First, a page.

Chickens can eat pecans, yes. Pecans, like most nuts, are a great source of protein, fats, vitamins, and minerals. The only question I have is why you’d share such a delicious snack with them!
Are Pecans Healthy for Chickens?
Yes, like most nuts pecans are a great source of protein if you’re looking to give your laying hens a protein boost. They’re also rich in a wide range of vitamins, minerals, and antioxidants.
According to Goodhousekeeping.com, just 1-ounce of pecans provides:
- 3 grams of fiber
- 3 grams of protein
- 3.9 grams of carbohydrates
- 20 grams of fats
Plus loads more goodness as I’ve already mentioned.
While they’re a great treat food, obviously nuts do not provide a good balance of nutrition chickens need to maintain optimal health and laying regularity.
Your chooks should be getting 90%+ of their dietary needs met with a good commercial feed. This leaves some room to treat them with other foods, of which nuts are one of the best.
What Other Nuts Are Good for Chickens?
Most nuts are great for chickens and other birds. If you want to see which other types of nuts your flock like, here’s some of the best:
Pistachios - A personal favorite of mine, so no chance of me sharing them. They’re great for chickens though, you can read more about the benefits of pistachios here.
Cashews - You can read more about why cashews are a great treat food here (but the shells are not).
Pine Nuts - One of the most expensive nuts, so a real treat if you’re sharing them. You can read more about pine nuts here.
Almonds - Who doesn’t love almonds?! Chickens sure love them, and they’re rich is good nutrition so it’s all good.
Hazelnuts - Not the most popular nuts. but a tasty treat for chickens if you find yourself with some.
Walnuts - Not to everyone’s taste, but chickens aren’t half as fussy as us. You can read more about the benefits of walnuts here.
How to Feed Pecans to Chickens
If you have a pecan tree in your yard or are sourcing them from somewhere and they still have their shells on, you need to crack those off and throw them away.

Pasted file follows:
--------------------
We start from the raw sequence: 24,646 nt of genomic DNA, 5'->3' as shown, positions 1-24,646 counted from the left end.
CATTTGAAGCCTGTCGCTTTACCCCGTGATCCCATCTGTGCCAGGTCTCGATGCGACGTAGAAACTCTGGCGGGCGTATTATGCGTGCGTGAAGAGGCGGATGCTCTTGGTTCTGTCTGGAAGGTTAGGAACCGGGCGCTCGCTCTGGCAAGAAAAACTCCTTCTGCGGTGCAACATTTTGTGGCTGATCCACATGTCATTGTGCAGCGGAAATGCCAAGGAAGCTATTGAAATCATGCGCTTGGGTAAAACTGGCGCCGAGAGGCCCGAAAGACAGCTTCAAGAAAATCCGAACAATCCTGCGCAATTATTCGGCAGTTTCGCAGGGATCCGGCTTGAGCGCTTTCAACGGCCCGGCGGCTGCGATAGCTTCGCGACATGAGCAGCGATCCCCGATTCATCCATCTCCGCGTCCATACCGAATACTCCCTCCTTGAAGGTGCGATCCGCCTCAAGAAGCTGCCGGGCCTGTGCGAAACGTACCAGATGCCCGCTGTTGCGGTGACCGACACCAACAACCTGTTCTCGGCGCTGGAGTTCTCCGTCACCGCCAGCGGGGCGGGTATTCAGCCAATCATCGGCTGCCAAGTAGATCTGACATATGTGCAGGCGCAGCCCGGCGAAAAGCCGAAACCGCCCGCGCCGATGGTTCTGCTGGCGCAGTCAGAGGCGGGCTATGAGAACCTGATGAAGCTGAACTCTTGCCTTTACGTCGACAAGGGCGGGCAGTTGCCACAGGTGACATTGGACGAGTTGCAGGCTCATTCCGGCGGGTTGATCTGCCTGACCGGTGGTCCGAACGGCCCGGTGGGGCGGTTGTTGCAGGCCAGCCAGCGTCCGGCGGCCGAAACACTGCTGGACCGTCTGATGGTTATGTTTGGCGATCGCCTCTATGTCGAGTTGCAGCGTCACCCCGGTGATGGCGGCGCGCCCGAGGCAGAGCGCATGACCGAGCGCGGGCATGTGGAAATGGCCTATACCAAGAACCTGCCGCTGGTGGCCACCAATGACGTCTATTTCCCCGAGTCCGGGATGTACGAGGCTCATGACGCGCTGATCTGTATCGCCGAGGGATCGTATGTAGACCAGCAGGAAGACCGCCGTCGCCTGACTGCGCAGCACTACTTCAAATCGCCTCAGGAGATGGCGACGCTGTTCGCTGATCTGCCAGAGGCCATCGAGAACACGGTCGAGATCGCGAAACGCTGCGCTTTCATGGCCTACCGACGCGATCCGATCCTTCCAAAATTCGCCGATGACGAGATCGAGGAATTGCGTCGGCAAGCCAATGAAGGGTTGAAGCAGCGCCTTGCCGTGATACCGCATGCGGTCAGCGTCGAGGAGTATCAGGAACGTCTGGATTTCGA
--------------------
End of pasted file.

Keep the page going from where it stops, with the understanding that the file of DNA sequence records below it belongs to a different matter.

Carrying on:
Chickens shouldn’t eat the shells.
You also need to check their freshness. A little on the stale side isn’t a big deal, but nuts can become toxic if they start to go moldy and this can cause some serious health issues.
With a batch of fresh pecans in your hands, all you have to do is break them up into smaller pieces and give them to your chickens however you want.
I like to scatter nuts on the floor to give my girls something to forage and scratch for. You can just add them to their feed too, either way, they’re going to get gobbled up.
What Should You Not Feed Chickens?
Nuts are great, as are a lot of other vegetables, fruits, and table scraps. There are some foods that are toxic to chickens though, and you need to be aware of these.
Here are some of the most common foods that are potentially harmful to chooks:
- Raw or undercooked beans - Unless properly cooked, beans contain harmful lectins that can be fatal.
- Green potatoes and tomatoes - Some plants in the nightshade family produce a toxin called solanine to warn off predators, and this is also harmful to chickens (and us).
- When tomatoes and potatoes are green, for example, they are producing solanine. Something to be mindful of if you’re growing tomatoes as the leaves, plant and unripe fruit are dangerous.
- Tea and coffee - Caffeine is toxic to chickens. If you recycle tea bags of coffee grounds in your compost heap keep your chickens well away.
- Chocolate - Chocolate is so delicious and addictive to us, yet toxic to so many pets and small animals.
- Sugary treats - Chickens don’t appreciate sweet treats like candy and soda, plus excess sugar can cause digestive issues and long-term health issues.
- Avocado - The large stone or pit as it’s called inside an avocado contains a toxin called persin, as does the skin.
Related - Can chickens drink beer? (Ever seen a drunk chicken?!)
In Summary - Can Chickens Eat Pecans?
Chickens can eat pecans, yes. Pecans are a good source of protein and other good nutrition, like most nuts.
Chickens should have a good commercial feed available all day. As long as they get 90%+ of their diet from their formulated feed, you can give them some treats like nuts to add some variety into their diet.
9 Health Benefits of Pecans That'll Make You Go Nuts - GoodHousekeeping.com